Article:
ER and progesterone receptor (PR) status was measured in cytosol by enzyme immunoassay . Values above 0.5 fmol/g of cytosol protein were considered to indicate positive receptor-protein expression. For some analyses, we used the absolute measurement of the receptor protein, measured in fmol/g of cytosol protein. Elston grade was blindly reassessed by one of the authors (HN) using predefined criteria .
RNA was prepared using RNeasy spin column kit (Qiagen, Valencia, CA, USA). Frozen tumors were cut into minute pieces and homogenized for 40 seconds in RNeasy Lysis Buffer (RLT). Proteinase K was added,  and the samples were incubated for 10 minutes at 55°C, followed by centrifugation and the addition of ethanol. After the transfer onto RNeasy columns, DNase was added to increase RNA quality. RNA quality was assessed using an Agilent 2100 bioanalyzer (Agilent Technologies, Rockville, MD). The material was stored at -70°C. The amount of RNA for each probe preparation varied between 2 and 5 μg. First-strand cDNA synthesis was generated by using a T7-linked oligo-dT primer, followed by second-strand synthesis. The in vitro transcription reactions were performed in batches to generate biotinylated cRNA targets, which were subsequently chemically fragmented at 95°C for 35 minutes.
Ten μg of the fragmented, biotinylated cRNA was hybridised at 45°C for 16 hours to an Affymetrix high-density oligonucleotide array (human genome U133 A Genchip®). These were then washed and stained with streptavidin-phycoerythrin (10 μg/ml). Signal amplification was achieved using a biotinylated anti-streptavidin antibody. The scanned images were inspected for the presence of artifacts. In case of defects, the hybridisation procedure was repeated. Expression values and detection calls were computed from raw data following the procedures outlined for the Affymetrix MAS 5.0 analysis software. Global mean normalization of the MAS 5.0 expression was used to reduce differences in chip intensity .
A sample was either re-labeled, and the hybridization repeated, or excluded from further analysis if a scaling factor >4 was necessary, <30% present calls were found, or the squared multiple correlation coefficient of the expression data on the array to all other arrays was <0.6 .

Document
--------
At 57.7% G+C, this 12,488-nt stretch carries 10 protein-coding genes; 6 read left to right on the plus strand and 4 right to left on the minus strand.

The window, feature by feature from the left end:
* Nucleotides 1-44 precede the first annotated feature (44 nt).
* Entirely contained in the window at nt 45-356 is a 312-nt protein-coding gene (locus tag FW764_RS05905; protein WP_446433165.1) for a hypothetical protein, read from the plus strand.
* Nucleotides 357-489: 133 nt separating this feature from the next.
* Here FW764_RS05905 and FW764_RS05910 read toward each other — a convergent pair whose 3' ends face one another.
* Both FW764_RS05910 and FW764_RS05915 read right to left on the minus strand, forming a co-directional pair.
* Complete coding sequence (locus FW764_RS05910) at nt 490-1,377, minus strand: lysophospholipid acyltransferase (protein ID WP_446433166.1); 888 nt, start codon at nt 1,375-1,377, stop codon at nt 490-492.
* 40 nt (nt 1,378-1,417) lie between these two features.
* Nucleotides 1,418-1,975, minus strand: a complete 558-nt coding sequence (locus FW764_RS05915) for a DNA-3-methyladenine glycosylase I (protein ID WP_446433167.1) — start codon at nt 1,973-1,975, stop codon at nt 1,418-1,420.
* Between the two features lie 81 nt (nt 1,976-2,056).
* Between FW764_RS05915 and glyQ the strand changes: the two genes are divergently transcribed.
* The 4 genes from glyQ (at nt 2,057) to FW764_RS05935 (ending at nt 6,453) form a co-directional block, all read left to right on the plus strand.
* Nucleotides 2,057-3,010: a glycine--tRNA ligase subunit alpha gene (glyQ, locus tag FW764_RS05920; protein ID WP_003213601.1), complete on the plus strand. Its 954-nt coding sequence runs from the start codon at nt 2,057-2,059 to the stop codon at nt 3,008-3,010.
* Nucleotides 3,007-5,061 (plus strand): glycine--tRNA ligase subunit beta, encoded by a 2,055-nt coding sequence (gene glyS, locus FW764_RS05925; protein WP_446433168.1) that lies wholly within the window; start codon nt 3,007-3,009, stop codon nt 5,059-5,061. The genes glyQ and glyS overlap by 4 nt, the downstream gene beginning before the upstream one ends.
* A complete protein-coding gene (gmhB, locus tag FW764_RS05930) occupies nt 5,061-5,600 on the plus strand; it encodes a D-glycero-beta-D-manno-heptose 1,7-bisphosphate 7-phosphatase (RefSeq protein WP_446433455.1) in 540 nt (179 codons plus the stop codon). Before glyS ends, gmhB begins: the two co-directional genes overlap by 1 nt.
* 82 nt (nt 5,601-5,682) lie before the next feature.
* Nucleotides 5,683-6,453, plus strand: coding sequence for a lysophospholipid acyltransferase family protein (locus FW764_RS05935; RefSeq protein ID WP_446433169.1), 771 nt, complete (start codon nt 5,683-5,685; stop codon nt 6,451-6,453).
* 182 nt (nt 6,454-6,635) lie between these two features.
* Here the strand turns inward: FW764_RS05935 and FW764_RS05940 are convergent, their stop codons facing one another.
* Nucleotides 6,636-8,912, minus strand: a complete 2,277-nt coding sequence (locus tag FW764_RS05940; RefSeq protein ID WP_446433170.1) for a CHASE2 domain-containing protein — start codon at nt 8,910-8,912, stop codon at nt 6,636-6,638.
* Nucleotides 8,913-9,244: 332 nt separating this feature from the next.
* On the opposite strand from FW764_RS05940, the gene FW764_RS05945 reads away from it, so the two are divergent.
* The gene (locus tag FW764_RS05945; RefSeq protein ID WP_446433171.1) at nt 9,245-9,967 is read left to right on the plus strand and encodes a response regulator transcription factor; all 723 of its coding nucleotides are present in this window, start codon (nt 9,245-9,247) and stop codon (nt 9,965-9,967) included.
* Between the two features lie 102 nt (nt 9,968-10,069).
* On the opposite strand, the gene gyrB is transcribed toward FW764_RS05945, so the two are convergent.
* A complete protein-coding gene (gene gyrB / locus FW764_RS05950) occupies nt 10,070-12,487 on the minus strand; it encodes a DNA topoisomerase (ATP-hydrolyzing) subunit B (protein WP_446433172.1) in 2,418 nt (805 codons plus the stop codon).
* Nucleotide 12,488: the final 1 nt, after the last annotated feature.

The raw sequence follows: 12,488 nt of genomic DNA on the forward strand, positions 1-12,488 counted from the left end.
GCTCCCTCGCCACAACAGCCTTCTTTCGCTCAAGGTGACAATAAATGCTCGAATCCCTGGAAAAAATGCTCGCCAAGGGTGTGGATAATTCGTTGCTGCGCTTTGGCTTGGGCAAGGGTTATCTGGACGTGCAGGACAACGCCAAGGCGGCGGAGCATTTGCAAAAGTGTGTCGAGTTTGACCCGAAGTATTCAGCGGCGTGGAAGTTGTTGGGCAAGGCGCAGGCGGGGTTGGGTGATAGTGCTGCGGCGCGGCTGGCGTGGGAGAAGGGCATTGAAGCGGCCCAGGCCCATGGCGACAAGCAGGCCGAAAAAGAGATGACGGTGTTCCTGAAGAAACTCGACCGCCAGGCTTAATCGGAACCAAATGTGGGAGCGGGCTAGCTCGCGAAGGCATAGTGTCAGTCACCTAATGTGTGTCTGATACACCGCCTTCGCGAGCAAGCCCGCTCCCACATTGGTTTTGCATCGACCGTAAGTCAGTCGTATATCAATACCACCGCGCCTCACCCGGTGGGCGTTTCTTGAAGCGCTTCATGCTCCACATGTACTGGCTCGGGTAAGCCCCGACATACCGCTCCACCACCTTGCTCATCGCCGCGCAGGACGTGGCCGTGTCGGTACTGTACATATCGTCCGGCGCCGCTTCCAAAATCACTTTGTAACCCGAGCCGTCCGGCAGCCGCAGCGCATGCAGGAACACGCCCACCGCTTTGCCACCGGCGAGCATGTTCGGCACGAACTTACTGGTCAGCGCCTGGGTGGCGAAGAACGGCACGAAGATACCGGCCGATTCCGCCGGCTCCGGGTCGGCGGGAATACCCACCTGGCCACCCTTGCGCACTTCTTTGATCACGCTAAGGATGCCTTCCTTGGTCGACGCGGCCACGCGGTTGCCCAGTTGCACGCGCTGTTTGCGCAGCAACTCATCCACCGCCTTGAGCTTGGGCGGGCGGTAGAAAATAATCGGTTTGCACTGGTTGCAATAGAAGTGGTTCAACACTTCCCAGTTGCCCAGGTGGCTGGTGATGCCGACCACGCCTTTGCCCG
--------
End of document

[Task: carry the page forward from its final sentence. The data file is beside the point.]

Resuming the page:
Expression data for 22,283 probe sets and 88 breast primary tumors were used. Probe sets which were not detected in at least 50% of the tumors were excluded, which led to a final 11,295 probe sets, representing 8113 genes for analysis. The expression data has been deposited at the GEO repository under the accession number GSE1456.
Comparisons with cell-line experiments
In the cell-line experiments by Finlin et al , estrogen-deprived MCF-7 cells were cultured in 10-8 M β-17-estradiol for 4, 8, and 24 h. The tamoxifen-treated samples were exposed to either 1 or 6 μM of tamoxifen for 48 h.
We computed gene-wise test statistics ti to measure the strength of the relationship between the expression of gene gi and the clinical variable of interest. For the association with HRT use, we calculated the two-sample Welch t statistic. For association with age, we used the Spearman rank correlation coefficient. Larger absolute values of either statistic correspond to a stronger association with HRT status and age, respectively. Positive values of the statistic indicate that a gene is over-expressed in HRT users, and vice versa.
The cut-off for deciding that a gene gi is significantly differentially expressed is not based on the usual p values. Instead, we select genes based on their local false discovery rate (FDR) as described in . The quantity fdri associated with gene gi specifies the proportion of false-positive results that can be expected among genes that have the same test statistic ti. Equivalently, we can interpret 1 minus fdri as the probability that gene gi is truly associated with the clinical variable of interest. The genes under study were assumed to be a mixture of differentially and non-differentially expressed genes, where the distribution of t statistics for non-differentially expressed genes can be inferred from random permutations of the data.
Initially, all genes with local FDR <0.2 were selected as candidate genes for discriminating between HRT users and non-users. This liberal cut-off point was chosen because the aim of the present study was not to identify specific genes, but rather patterns of expression. A high cut-off level for gene selection would be more likely to identify genes strongly linked to exposure to HRT, but not comprehensive biologically relevant patterns.
Preliminary analysis of the clinical data indicated that HRT use was associated with age, and thus that age is a possible confounding factor for the relationship between gene expression and HRT use (Table 1). We therefore removed HRT-associated genes that were significantly correlated with age in the reference group of ER-positive non-HRT users (n = 50). The significance cut-off point was again based on the local FDR estimate, here for the Spearman rank correlation coefficient. Genes with local FDR <0.4 for age were excluded from the list of HRT candidate genes.
The 72 patients with ER-positive tumors in the study cohort were hierarchically clustered based on the age-adjusted HRT candidate gene list. We used average linkage and Euclidean distances; each gene was robustly standardized by subtracting the median and dividing by the interquartile range of expression prior to clustering. We used consensus clustering to assess the stability of the resulting grouping of samples and found it to be robust (see additional file 1).